On days of bad news, Inskeep is inspired by the Langston Hughes book, Laughing to Keep From Crying. Of hosting Morning Edition during the 2008 financial crisis and Great Recession, he told Nuvo magazine when "the whole world seemed to be falling apart, it was especially important for me ... to be amused, even if I had to be cynically amused, about the things that were going wrong. Laughter is a sign that you're not defeated."

Inskeep is the author of Instant City: Life and Death in Karachi, a 2011 book on one of the world's great megacities. He is also author of Jacksonland, a forthcoming history of President Andrew Jackson's long-running conflict with John Ross, a Cherokee chief who resisted the removal of Indians from the eastern United States in the 1830's.

He has been a guest on numerous TV programs including ABC's This Week, NBC's Meet the Press, MSNBC's Andrea Mitchell Reports, CNN's Inside Politics and the PBS Newshour. He has written for publications including The New York Times, Washington Post, the Wall Street Journal, and The Atlantic.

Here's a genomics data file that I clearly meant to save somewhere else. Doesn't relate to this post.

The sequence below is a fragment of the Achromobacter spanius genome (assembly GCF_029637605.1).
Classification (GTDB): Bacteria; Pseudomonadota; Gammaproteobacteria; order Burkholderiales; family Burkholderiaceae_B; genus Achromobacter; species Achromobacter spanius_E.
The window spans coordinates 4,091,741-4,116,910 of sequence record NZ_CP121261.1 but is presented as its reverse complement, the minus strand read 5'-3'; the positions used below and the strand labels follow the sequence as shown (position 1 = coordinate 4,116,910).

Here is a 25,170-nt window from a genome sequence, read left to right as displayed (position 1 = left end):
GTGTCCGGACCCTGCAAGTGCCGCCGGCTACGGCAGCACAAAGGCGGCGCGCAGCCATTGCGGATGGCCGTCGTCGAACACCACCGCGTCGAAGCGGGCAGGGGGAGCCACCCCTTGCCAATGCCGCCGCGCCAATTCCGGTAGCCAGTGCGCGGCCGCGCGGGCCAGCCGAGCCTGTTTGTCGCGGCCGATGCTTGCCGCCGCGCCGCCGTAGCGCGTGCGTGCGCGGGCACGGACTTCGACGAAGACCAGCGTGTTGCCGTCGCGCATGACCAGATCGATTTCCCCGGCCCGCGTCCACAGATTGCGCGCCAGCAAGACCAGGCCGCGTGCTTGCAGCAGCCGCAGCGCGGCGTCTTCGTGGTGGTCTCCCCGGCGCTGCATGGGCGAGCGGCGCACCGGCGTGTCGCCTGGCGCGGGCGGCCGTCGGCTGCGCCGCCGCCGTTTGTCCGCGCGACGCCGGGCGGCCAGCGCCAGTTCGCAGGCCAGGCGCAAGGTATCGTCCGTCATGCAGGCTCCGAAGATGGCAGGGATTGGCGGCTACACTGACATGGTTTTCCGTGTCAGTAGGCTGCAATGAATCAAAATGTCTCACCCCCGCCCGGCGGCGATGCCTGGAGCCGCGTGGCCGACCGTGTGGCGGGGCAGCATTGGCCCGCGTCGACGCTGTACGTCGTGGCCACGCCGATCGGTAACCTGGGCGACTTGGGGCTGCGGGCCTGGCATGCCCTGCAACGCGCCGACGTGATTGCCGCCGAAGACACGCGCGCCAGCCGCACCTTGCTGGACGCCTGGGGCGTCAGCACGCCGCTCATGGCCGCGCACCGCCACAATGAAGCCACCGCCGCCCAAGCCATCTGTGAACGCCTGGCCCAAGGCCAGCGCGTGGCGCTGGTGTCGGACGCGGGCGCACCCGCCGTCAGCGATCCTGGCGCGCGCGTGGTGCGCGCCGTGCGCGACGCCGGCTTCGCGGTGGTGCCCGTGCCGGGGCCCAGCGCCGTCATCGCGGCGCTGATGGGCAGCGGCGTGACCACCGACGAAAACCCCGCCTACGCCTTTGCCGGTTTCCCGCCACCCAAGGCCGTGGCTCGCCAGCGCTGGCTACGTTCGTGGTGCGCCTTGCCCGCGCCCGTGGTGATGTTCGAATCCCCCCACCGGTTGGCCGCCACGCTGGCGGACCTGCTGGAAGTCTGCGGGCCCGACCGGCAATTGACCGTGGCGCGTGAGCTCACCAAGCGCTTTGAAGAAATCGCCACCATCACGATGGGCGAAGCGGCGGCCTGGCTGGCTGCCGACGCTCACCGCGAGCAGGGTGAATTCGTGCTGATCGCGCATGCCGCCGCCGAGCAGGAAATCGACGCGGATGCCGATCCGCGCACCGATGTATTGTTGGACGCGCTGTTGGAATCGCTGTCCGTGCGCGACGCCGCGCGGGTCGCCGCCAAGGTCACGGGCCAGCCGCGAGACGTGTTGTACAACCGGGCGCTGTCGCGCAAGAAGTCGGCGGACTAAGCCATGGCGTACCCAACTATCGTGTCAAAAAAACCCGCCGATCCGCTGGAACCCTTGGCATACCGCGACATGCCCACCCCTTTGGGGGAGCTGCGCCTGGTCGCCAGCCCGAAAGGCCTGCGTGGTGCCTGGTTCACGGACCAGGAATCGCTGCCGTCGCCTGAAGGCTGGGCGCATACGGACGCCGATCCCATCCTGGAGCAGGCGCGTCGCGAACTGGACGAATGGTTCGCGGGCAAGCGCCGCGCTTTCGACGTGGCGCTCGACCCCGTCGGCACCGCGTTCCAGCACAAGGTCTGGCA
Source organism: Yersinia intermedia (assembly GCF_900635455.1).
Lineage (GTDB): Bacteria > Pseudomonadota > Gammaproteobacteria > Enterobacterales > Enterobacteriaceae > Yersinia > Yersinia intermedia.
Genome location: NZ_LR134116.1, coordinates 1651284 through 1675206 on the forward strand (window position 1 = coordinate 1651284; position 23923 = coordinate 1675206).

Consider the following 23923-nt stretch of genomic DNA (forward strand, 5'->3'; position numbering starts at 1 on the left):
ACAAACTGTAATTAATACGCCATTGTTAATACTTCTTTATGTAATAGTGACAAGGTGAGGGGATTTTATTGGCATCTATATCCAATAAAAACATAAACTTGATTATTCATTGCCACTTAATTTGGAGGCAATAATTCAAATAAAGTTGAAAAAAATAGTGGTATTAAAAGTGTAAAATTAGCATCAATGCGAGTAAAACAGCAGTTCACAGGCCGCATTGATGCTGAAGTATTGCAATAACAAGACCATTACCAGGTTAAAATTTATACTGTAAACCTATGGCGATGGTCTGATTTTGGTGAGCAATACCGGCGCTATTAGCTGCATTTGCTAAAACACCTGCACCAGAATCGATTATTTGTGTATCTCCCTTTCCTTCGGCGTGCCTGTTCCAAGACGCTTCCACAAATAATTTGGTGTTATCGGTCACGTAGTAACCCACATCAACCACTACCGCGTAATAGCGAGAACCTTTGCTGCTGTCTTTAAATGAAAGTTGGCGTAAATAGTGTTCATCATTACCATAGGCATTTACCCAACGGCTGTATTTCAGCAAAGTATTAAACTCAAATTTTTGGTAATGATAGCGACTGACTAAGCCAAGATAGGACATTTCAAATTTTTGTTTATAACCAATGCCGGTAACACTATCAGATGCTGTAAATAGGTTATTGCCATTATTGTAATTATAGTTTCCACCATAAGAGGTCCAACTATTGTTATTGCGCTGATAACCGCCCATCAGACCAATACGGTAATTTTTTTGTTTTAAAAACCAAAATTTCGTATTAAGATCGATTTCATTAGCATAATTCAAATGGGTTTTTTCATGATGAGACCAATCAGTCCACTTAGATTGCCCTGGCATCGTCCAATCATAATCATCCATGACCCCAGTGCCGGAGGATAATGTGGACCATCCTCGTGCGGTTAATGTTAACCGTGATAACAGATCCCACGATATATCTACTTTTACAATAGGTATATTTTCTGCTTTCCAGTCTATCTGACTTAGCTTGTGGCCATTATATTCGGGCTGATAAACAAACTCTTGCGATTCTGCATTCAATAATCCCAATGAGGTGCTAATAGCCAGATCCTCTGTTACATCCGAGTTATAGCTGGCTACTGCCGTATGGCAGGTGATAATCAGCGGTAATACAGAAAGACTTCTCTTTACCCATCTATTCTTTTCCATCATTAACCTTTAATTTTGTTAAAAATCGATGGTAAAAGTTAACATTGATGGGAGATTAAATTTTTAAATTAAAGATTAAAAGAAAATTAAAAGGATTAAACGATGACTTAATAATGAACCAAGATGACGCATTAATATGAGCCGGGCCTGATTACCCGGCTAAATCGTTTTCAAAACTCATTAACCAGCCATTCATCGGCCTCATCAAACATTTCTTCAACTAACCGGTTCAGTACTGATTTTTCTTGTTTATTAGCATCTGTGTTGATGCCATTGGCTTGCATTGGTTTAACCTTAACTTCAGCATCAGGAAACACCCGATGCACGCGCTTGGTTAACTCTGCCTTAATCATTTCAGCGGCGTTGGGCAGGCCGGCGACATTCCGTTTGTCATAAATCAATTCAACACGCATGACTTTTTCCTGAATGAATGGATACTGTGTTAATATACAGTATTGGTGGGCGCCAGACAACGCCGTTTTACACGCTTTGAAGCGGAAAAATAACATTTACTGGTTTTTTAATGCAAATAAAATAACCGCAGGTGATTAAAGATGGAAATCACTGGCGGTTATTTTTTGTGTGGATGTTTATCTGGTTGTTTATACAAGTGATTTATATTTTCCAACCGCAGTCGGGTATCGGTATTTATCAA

A native of Carmel, Indiana, Inskeep is a graduate of Morehead State University in Kentucky.

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And I'm Steve Inskeep in Las Vegas. When President Trump visits here today, he arrives in a city where investigators are hard at work.

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"You couldn't be more dead wrong. America was built on her citizens. ... Look at the 19th century. What built America's called the American system, from Hamilton to Polk to Henry Clay to Lincoln to the Roosevelts. [It was] a system of protection of our manufacturing, financial system that lends to manufacturers, OK, and the control of our borders. Economic nationalism is what this country was built on. The American system." – Steve Bannon